39. On my first ever post to the QC this morning I was so pleased with my PB there (I’m still a crossword novice) that I said I would have a go at the Cryptic. I did it!! The only clue I couldn’t parse was ‘abroad’ so thanks to the blogger for the explanation. And thanks to the setter for a gentle introduction to the Cryptic😋

  40. Can anyone explain why ‘on the contrary’ is needed in 10c?!?! ‘L’ drinking ‘stranger’ is surely enough??? We must be missing something!!!

    1. Because it’s “stranger” drinking (taking in) L, not the other way round.
      More elliptically, of course, it could be an L-drinking stranger, but I think it would be unfair to drop the hyphen, if not the indefinite article.

  41. Can only estimate a time at circa 40 minutes as constant interruptions make the clock irrelevant. LOI was AIRWAY which I was unhappy with, thinking it was a poor clue! Now I know it wasn’t, and I really should have thought it through that bit longer. I also wasn’t helped by having APOCRAPHY for a while which made the solving of 5dn even tougher.
    COD to 2dn, a term I am very familiar with from my golf playing days, having paid many a visit there!

  42. Most enjoyable. The tired kangaroo takes the biscuit for me.
    I biffed DRY RUN for 14a, but of course that made no sense at all.
    Fairly gentle. I suspect sterner tests are to come later in the week.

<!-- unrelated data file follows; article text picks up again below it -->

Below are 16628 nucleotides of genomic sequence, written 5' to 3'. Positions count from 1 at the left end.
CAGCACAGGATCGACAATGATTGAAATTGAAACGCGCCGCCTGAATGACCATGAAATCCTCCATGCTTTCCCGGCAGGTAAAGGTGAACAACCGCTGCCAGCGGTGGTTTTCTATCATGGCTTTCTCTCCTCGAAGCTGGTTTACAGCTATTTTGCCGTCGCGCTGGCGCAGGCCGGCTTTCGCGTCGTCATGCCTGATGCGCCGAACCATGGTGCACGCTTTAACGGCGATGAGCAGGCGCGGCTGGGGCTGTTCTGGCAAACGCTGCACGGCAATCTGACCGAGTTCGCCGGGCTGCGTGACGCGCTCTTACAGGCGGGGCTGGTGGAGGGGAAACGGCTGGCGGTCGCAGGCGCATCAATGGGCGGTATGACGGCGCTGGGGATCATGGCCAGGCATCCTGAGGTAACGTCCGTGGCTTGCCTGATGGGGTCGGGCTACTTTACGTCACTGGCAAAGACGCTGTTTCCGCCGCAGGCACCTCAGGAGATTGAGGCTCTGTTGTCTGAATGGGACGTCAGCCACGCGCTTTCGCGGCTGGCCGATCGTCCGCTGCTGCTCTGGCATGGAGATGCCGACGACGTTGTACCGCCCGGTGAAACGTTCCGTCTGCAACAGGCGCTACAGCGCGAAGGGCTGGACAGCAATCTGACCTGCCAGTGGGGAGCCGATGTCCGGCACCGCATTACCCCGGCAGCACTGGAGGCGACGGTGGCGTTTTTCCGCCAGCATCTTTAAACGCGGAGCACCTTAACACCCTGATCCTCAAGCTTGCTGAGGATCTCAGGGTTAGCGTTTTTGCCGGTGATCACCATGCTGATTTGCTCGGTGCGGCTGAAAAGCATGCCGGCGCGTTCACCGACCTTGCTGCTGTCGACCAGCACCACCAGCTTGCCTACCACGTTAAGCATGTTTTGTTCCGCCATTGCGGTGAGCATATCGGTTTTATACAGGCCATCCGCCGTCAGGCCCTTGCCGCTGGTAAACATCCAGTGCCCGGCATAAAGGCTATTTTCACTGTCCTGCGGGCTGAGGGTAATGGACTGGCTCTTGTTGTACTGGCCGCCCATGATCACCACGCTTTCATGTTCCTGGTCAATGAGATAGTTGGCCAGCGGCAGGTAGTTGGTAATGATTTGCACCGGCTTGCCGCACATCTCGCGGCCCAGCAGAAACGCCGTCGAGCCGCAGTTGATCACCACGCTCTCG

43. Took around two hours to complete, of course not a clean solve but only my second attempt at the biggie. Sent here on advice of Tina and Merlin, the latter suggesting I would (indeed) enjoy 17D !!

    Before I reached that 16A – the HANDLE/HANDEL combination went in smoothly reminding me of this classic 3-2-1 clip …. https://youtu.be/k1TLso4Hwrc … truly awful 😀

    Four aids on my solve:
    – Having spotted the anagram in 1A, I put in APOCRAPHY having never heard the word, so looked it up and corrected.
    – I checked at about 1hr30 as needed to go off and do stuff. That highlighted an issue with my attempt at DEFINIng … and a rethink immediately produced DEFINITE-ARTICLE and then a slew of answers followed.
    – Same again half hour later when I was down to last 4-5 and that highlighted it wasn’t at-END-OF. Quickly correctly and finally unravelled the LAUNCHER anagram.
    – Last issue was AIRWAY like others. I just bunged it in, as knew I could have another go if wrong!


    Thanks to Jerry for the blog and detailed explanations 🙂

    LOI ABROAD but only because I had misspelt APOCRYPHA initially.

    Started badly and thought I wasn’t going to finish but came back to it in the evening and everything dropped into place. Thanks to setter for a nice crossword.

  45. Tried this, having finished the QC quickly, and, on balance, wish I hadn’t. I spent too long on POSITION and DEFINITE ARTICLE (which was a PRONOUN), and put them in unparsed. Reading the blog (thanks, Jerry!), I see they are good clues!
    But was very unhappy with 18a which I parsed as an anagram of UNCLEAR with an H at the end, giving RELAUNCH. Difficulty with crossers forced an eventual rethink; I think that was a bad clue, but it seems like I’m in a minority of one, so I’ll sulk alone.
    To be fair, STRANGLER and SCHEDULED were great clues.